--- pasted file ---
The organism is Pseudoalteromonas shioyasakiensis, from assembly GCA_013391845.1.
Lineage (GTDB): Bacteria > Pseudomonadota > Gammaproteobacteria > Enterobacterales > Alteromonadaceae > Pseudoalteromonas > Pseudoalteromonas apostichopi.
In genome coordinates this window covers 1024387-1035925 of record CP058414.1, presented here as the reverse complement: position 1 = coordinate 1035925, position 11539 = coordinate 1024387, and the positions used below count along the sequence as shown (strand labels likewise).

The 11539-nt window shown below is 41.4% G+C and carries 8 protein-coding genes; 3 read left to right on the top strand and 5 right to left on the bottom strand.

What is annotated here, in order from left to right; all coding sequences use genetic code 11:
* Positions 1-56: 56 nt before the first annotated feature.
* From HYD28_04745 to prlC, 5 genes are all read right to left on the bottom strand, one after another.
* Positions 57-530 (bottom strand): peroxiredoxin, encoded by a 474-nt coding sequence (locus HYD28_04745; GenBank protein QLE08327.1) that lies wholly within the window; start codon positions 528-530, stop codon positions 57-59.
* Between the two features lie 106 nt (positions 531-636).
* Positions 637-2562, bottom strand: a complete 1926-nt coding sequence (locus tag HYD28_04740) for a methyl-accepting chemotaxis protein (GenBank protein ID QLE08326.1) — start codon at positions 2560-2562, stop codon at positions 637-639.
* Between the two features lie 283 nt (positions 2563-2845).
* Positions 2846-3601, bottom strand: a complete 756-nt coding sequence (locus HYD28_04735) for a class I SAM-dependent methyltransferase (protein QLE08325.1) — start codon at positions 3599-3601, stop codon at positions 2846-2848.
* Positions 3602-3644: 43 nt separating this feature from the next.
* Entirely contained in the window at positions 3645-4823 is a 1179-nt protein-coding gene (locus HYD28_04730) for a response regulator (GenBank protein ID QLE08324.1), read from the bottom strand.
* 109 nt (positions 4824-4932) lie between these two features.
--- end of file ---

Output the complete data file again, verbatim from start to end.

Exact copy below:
The organism is Pseudoalteromonas shioyasakiensis, from assembly GCA_013391845.1.
Lineage (GTDB): Bacteria > Pseudomonadota > Gammaproteobacteria > Enterobacterales > Alteromonadaceae > Pseudoalteromonas > Pseudoalteromonas apostichopi.
In genome coordinates this window covers 1024387-1035925 of record CP058414.1, presented here as the reverse complement: position 1 = coordinate 1035925, position 11539 = coordinate 1024387, and the positions used below count along the sequence as shown (strand labels likewise).

The 11539-nt window shown below is 41.4% G+C and carries 8 protein-coding genes; 3 read left to right on the top strand and 5 right to left on the bottom strand.

What is annotated here, in order from left to right; all coding sequences use genetic code 11:
* Positions 1-56: 56 nt before the first annotated feature.
* From HYD28_04745 to prlC, 5 genes are all read right to left on the bottom strand, one after another.
* Positions 57-530 (bottom strand): peroxiredoxin, encoded by a 474-nt coding sequence (locus HYD28_04745; GenBank protein QLE08327.1) that lies wholly within the window; start codon positions 528-530, stop codon positions 57-59.
* Between the two features lie 106 nt (positions 531-636).
* Positions 637-2562, bottom strand: a complete 1926-nt coding sequence (locus tag HYD28_04740) for a methyl-accepting chemotaxis protein (GenBank protein ID QLE08326.1) — start codon at positions 2560-2562, stop codon at positions 637-639.
* Between the two features lie 283 nt (positions 2563-2845).
* Positions 2846-3601, bottom strand: a complete 756-nt coding sequence (locus HYD28_04735) for a class I SAM-dependent methyltransferase (protein QLE08325.1) — start codon at positions 3599-3601, stop codon at positions 2846-2848.
* Positions 3602-3644: 43 nt separating this feature from the next.
* Entirely contained in the window at positions 3645-4823 is a 1179-nt protein-coding gene (locus HYD28_04730) for a response regulator (GenBank protein ID QLE08324.1), read from the bottom strand.
* 109 nt (positions 4824-4932) lie between these two features.